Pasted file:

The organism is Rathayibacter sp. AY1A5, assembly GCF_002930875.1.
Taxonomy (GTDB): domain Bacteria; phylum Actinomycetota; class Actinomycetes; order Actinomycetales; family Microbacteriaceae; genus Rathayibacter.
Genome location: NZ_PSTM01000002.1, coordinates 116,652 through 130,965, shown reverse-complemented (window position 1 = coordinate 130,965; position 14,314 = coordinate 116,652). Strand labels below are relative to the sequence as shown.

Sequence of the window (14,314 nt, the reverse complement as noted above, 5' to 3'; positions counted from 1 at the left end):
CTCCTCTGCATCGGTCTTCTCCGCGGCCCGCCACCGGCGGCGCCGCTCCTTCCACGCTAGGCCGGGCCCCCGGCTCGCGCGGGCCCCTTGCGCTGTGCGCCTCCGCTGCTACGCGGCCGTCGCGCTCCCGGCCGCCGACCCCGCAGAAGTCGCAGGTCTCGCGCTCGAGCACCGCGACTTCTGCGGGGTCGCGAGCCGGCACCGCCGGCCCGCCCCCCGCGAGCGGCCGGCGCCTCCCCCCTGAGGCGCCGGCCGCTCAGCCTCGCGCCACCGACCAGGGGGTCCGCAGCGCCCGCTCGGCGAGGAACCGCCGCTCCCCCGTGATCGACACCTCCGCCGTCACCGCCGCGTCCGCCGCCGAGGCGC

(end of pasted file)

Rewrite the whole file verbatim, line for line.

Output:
The organism is Rathayibacter sp. AY1A5, assembly GCF_002930875.1.
Taxonomy (GTDB): domain Bacteria; phylum Actinomycetota; class Actinomycetes; order Actinomycetales; family Microbacteriaceae; genus Rathayibacter.
Genome location: NZ_PSTM01000002.1, coordinates 116,652 through 130,965, shown reverse-complemented (window position 1 = coordinate 130,965; position 14,314 = coordinate 116,652). Strand labels below are relative to the sequence as shown.

Sequence of the window (14,314 nt, the reverse complement as noted above, 5' to 3'; positions counted from 1 at the left end):
CTCCTCTGCATCGGTCTTCTCCGCGGCCCGCCACCGGCGGCGCCGCTCCTTCCACGCTAGGCCGGGCCCCCGGCTCGCGCGGGCCCCTTGCGCTGTGCGCCTCCGCTGCTACGCGGCCGTCGCGCTCCCGGCCGCCGACCCCGCAGAAGTCGCAGGTCTCGCGCTCGAGCACCGCGACTTCTGCGGGGTCGCGAGCCGGCACCGCCGGCCCGCCCCCCGCGAGCGGCCGGCGCCTCCCCCCTGAGGCGCCGGCCGCTCAGCCTCGCGCCACCGACCAGGGGGTCCGCAGCGCCCGCTCGGCGAGGAACCGCCGCTCCCCCGTGATCGACACCTCCGCCGTCACCGCCGCGTCCGCCGCCGAGGCGC